Colombia must update its arms purchases over the next five years or remain at high risk from a foreign military attack, revealed a government document this weekend.
So warned a report by the Sector Studies Division of the Ministry of Defense, which was put together by a “centre for strategic thinking” affiliated to the ministry and dedicated to analyzing the challenges and threats to Colombian security forces in the coming years.
The document may provoke controversy because it allegedly claims there are “ideological and territorial expansionist aspirations” that threaten Colombia, without specifically mentioning any of the neighbours.
According to analysts at the Department of Defense, if investment in security falls or by 2014 certain necessary acquisitions have not been met to address what the analysts call “changes in the regional scenario” then Colombia faces real danger.
“Against a background of hemispheric change the country takes a risk by failing to strengthen its deterrent capability. The cost of external conflict would be much greater than the cost of reinforcing that capacity,” claimed the report.
One of the report’s statements estimated that if Colombia went to war with a neighbour, in a single year security spending could increase to 11.5 percent of GDP without taking into account collateral costs, while an effective deterrence strategy would cost a third of that price.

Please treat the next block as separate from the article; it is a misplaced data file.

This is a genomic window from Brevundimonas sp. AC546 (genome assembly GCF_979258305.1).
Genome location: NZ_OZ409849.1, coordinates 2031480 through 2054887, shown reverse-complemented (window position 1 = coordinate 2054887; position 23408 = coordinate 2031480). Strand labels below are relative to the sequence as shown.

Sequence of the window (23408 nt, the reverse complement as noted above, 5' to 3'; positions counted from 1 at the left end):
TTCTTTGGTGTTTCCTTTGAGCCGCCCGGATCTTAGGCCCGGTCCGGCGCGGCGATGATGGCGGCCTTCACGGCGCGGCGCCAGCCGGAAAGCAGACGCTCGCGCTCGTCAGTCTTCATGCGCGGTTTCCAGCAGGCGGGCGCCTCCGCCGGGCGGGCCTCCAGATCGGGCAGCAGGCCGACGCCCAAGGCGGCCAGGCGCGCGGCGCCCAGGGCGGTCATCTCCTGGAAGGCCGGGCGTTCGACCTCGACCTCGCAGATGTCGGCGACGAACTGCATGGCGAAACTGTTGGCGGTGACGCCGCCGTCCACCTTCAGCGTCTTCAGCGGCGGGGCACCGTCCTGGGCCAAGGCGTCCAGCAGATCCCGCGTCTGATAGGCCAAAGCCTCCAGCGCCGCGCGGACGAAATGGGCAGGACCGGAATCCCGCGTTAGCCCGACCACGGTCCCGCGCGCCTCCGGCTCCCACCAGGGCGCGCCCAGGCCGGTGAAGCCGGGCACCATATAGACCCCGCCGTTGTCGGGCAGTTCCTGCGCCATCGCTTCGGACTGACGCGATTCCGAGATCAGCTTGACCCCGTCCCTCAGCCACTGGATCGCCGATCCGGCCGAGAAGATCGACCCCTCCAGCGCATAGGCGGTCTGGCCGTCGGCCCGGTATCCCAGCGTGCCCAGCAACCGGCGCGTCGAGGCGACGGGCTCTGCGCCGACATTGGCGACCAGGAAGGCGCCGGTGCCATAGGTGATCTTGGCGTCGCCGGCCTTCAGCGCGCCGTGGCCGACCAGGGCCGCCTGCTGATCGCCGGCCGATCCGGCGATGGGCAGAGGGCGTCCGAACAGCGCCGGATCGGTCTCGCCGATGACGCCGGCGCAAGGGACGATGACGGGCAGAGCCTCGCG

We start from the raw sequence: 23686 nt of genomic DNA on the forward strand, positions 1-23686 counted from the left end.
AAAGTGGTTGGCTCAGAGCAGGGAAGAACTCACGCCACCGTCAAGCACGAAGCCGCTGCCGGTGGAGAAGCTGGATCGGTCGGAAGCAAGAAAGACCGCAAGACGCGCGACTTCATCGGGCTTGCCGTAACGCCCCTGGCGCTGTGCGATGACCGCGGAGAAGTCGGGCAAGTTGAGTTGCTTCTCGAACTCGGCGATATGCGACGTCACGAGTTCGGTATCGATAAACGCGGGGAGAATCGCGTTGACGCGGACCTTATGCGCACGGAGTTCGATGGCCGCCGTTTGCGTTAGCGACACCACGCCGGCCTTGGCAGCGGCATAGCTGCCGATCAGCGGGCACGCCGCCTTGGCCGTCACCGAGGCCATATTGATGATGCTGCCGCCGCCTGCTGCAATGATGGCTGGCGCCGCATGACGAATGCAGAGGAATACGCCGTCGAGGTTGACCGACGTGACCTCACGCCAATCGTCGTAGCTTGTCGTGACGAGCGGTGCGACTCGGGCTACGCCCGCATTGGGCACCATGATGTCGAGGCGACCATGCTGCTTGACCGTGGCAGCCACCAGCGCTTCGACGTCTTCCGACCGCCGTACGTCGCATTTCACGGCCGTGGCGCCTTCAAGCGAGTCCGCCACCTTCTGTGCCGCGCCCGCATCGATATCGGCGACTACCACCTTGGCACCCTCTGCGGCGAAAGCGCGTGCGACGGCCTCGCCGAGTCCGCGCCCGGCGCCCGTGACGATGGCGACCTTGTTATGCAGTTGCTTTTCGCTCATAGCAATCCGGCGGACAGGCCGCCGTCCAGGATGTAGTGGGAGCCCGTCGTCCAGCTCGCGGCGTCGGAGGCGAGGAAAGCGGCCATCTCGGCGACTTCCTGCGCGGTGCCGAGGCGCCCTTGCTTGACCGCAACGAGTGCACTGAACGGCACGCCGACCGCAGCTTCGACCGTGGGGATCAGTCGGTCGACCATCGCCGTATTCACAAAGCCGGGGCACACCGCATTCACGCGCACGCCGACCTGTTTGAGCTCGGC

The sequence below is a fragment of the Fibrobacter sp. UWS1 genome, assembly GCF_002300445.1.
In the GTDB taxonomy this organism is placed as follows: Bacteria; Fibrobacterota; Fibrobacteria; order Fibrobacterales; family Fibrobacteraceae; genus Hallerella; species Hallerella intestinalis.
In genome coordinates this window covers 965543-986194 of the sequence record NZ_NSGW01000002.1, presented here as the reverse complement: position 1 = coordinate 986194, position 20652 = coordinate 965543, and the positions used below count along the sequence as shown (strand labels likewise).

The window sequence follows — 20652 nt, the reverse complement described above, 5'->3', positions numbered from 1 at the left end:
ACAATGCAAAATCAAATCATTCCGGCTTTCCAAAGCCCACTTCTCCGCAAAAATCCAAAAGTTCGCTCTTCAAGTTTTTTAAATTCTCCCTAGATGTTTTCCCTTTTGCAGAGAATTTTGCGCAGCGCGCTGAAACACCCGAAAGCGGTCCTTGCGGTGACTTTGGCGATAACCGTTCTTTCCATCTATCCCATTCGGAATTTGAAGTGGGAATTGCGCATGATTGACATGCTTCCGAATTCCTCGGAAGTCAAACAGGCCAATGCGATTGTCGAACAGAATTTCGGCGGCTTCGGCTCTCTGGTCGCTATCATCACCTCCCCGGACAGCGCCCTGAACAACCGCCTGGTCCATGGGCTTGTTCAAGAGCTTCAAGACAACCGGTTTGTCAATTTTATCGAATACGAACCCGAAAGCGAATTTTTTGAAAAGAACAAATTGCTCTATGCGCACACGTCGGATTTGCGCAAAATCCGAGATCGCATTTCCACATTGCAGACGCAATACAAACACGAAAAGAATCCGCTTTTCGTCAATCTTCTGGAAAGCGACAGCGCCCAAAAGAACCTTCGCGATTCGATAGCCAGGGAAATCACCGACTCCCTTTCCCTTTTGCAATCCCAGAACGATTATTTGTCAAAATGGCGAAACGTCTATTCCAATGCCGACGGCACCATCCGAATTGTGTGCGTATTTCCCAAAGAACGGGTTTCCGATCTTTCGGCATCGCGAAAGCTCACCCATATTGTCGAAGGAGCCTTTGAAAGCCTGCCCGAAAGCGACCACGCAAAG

According to newspaper El Tiempo, the government must define what type of equipment to purchase with the money collected from the extension of a tax term (amounting to about 1.3 billion pesos a year between 2011 and 2014). With Colombia’s guerrilla force still strong, the obvious choice would be to acquire more helicopters and light aircrafts.
However, the report’s authors warn that continuing along this path would open up new areas of risk -“The effect of these decisions (prioritizing the internal conflict) would mean an increase in a gap with respect to neighboring countries, who in addition to being ideologically distanced from Colombia have also been strengthening their military capacity.”
The Minister of Defense himself recently stated that “without entering into an arms race, Colombia must build a credible deterrent capability which allows us to convince a potential adversary in the event of an attack that the cost of said attack would exceed any potential benefits.”
Furthermore, the issues do not solely revolve around military operations but also “supporting the development of the country.” El Tiempo states that there has been government talk of large military complexes constructed to ensure security for the emergence of urban centers in the half the country which is currently excluded from the production chain.
In addition, there has been discussion of enhancing and specializing the Army Corps of Engineers to set up basic infrastructure in areas that until now have been violence hots spots.